While regional centers might consider ignoring the request, coming as it does from a single senator of the minority party, that path is fraught with risk.  Yet, voluntarily complying is also risky.  Sen. Coburn’s letter offers no assurance that the information provided — much of which may be viewed as proprietary and a trade secret — will be treated in confidence.  This is unlike similar information submitted to USCIS when filing a request for designation as a regional center, or when providing updated information on an annual basis on Form I-924A.  As the IIUSA reported in its Feb. 20 reply to Sen. Coburn:

It is important to note that our members may consider specific information included on Form I-924A to be proprietary and confidential, and to our knowledge USCIS has treated it so in responding to Freedom of Information Act (FOIA) requests for it.

Indeed, FOIA (5 U.S. Code § 552(b)(4)), expressly exempts from disclosure to third parties information submitted to Executive Branch departments and agencies that are “trade secrets and commercial or financial information obtained from a person and privileged or confidential [information].”  in turn, Presidential Executive Order 12,600 provides for pre-disclosure notice and an opportunity to object if an individual or business submits “confidential commercial information” to a federal agency and a third party requests it under FOIA.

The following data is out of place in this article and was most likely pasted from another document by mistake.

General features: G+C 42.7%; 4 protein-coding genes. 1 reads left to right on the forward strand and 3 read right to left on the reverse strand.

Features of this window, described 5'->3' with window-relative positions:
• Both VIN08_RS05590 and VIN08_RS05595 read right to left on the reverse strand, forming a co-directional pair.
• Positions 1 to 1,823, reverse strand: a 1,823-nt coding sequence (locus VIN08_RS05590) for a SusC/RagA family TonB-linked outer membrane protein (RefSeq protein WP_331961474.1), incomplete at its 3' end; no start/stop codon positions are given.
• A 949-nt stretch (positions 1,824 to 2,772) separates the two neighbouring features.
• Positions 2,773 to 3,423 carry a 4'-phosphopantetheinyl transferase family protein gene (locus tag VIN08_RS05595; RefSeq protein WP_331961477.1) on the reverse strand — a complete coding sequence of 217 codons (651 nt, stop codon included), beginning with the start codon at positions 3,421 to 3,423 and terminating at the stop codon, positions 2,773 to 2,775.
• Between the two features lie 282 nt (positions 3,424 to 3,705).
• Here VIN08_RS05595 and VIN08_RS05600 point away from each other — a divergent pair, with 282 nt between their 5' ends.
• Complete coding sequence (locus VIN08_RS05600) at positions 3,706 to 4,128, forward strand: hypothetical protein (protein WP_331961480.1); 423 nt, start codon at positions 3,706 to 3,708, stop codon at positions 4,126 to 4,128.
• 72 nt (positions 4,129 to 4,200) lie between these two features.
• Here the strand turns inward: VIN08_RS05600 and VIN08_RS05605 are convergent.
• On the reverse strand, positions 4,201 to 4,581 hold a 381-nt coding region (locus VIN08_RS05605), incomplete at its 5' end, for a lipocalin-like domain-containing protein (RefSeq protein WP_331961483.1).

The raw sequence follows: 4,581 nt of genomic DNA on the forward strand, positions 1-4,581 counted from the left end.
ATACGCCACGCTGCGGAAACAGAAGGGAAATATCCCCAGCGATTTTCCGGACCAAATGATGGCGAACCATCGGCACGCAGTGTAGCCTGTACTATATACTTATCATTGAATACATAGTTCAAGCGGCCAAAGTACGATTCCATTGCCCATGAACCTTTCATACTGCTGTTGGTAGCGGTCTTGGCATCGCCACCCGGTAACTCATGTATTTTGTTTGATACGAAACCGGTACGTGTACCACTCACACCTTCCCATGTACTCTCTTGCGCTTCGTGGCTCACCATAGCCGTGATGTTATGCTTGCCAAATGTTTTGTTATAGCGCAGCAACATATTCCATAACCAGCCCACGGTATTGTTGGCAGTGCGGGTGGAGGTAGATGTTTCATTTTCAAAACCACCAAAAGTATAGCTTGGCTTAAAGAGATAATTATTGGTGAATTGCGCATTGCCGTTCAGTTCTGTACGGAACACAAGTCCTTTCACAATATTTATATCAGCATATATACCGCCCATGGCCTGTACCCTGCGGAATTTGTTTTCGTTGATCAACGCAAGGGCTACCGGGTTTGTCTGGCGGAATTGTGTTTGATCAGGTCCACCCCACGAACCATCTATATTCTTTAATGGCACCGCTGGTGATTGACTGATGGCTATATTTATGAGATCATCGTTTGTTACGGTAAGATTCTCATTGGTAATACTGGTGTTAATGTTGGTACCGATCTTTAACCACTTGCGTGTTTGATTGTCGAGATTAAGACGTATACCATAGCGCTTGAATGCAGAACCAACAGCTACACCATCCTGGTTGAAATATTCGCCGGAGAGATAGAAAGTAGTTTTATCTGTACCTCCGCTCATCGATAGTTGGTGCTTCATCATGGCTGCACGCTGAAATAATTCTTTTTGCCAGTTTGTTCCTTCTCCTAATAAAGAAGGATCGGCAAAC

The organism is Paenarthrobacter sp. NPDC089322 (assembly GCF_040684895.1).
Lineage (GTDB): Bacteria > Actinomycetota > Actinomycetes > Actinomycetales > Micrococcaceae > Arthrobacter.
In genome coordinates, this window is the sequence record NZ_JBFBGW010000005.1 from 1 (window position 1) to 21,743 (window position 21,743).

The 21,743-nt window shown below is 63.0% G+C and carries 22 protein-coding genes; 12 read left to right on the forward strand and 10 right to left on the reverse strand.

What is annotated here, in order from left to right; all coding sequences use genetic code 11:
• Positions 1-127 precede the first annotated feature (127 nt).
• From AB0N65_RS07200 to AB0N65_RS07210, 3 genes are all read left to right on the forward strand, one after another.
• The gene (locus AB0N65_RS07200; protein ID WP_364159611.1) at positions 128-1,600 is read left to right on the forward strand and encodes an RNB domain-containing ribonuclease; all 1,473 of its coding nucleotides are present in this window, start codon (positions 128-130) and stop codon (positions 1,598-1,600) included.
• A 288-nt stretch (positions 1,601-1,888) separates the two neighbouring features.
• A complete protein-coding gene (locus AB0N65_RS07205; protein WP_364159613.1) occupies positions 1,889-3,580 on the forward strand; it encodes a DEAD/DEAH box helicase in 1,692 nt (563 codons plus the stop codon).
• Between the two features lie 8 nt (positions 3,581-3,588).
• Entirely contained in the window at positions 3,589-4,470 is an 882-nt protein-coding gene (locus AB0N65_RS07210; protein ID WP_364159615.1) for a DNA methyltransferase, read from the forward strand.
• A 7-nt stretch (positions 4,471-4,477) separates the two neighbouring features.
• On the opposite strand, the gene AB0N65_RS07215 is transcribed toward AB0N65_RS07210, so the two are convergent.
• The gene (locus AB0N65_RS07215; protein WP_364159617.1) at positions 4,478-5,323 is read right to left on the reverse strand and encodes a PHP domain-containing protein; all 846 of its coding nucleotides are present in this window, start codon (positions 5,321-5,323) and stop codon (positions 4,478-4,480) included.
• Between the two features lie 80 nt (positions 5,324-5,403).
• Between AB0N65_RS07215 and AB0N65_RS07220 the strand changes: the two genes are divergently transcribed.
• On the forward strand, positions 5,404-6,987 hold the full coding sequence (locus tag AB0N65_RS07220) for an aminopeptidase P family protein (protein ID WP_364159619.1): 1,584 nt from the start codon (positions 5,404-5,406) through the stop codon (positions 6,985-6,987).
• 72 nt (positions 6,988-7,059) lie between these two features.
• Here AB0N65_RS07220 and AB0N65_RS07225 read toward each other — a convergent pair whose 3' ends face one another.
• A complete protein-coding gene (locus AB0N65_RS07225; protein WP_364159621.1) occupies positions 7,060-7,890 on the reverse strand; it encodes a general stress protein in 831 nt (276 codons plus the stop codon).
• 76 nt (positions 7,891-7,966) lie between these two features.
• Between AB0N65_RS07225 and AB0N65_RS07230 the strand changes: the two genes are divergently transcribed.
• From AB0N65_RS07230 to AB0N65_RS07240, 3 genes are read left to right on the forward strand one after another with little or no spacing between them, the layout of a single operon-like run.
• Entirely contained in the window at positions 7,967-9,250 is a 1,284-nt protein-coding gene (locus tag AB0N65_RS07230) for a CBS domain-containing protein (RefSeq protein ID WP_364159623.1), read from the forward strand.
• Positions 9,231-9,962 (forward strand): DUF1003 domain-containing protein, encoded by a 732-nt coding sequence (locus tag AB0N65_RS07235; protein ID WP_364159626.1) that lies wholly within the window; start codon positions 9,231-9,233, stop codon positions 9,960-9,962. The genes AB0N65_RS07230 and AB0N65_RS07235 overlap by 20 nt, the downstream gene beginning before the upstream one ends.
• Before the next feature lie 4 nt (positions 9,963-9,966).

Some may wonder why regional centers are concerned.  After all, the thinking goes, it comes with the territory, when dealing with a government program, that requests for data and documents ought be expected.  Aside from the lack of FOIA protection or other assurance of confidentiality from Sen. Coburn, the requests he makes involve clearly competitive data that may make it materially more difficult for one regional center among 440 others to attract qualified foreign investors.  His request asks for such internal, sensitive data as a regional center’s “business plans,” and a listing of the parties with which it conducts its business (including law firms), together with a “description of the service provided” — a subject that could well involve attorney-client privileged information.  Moreover, were these parties to be identified, presumably other regional centers might seek out their finite services as well, and thus impair their ability to serve existing center clients.  Why should Sen. Coburn, even if unwittingly, allow one regional center to leverage and exploit competitive commercial information amassed by another center?